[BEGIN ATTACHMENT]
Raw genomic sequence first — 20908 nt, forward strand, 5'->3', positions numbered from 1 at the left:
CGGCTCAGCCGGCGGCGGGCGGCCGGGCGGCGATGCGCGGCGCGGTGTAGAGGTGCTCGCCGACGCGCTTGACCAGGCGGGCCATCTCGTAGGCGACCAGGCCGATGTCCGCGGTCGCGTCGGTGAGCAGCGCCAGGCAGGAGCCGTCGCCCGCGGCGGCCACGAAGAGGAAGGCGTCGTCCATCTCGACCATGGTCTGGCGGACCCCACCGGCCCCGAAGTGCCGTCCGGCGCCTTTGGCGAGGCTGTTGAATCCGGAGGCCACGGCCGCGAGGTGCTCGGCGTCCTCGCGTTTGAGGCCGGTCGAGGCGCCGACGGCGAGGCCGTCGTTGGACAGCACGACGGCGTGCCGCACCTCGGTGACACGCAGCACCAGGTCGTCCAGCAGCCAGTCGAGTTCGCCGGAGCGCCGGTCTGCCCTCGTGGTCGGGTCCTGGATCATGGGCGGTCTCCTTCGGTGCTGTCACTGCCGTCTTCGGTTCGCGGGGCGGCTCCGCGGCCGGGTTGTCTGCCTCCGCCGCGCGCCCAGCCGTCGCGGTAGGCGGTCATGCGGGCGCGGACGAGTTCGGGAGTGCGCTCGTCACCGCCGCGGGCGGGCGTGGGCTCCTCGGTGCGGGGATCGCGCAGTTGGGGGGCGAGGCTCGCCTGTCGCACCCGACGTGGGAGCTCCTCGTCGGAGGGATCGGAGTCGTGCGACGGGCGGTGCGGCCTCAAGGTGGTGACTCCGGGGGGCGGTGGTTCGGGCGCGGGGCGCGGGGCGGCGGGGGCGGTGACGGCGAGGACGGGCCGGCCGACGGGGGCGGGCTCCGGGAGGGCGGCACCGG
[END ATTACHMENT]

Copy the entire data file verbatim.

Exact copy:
Raw genomic sequence first — 20908 nt, forward strand, 5'->3', positions numbered from 1 at the left:
CGGCTCAGCCGGCGGCGGGCGGCCGGGCGGCGATGCGCGGCGCGGTGTAGAGGTGCTCGCCGACGCGCTTGACCAGGCGGGCCATCTCGTAGGCGACCAGGCCGATGTCCGCGGTCGCGTCGGTGAGCAGCGCCAGGCAGGAGCCGTCGCCCGCGGCGGCCACGAAGAGGAAGGCGTCGTCCATCTCGACCATGGTCTGGCGGACCCCACCGGCCCCGAAGTGCCGTCCGGCGCCTTTGGCGAGGCTGTTGAATCCGGAGGCCACGGCCGCGAGGTGCTCGGCGTCCTCGCGTTTGAGGCCGGTCGAGGCGCCGACGGCGAGGCCGTCGTTGGACAGCACGACGGCGTGCCGCACCTCGGTGACACGCAGCACCAGGTCGTCCAGCAGCCAGTCGAGTTCGCCGGAGCGCCGGTCTGCCCTCGTGGTCGGGTCCTGGATCATGGGCGGTCTCCTTCGGTGCTGTCACTGCCGTCTTCGGTTCGCGGGGCGGCTCCGCGGCCGGGTTGTCTGCCTCCGCCGCGCGCCCAGCCGTCGCGGTAGGCGGTCATGCGGGCGCGGACGAGTTCGGGAGTGCGCTCGTCACCGCCGCGGGCGGGCGTGGGCTCCTCGGTGCGGGGATCGCGCAGTTGGGGGGCGAGGCTCGCCTGTCGCACCCGACGTGGGAGCTCCTCGTCGGAGGGATCGGAGTCGTGCGACGGGCGGTGCGGCCTCAAGGTGGTGACTCCGGGGGGCGGTGGTTCGGGCGCGGGGCGCGGGGCGGCGGGGGCGGTGACGGCGAGGACGGGCCGGCCGACGGGGGCGGGCTCCGGGAGGGCGGCACCGG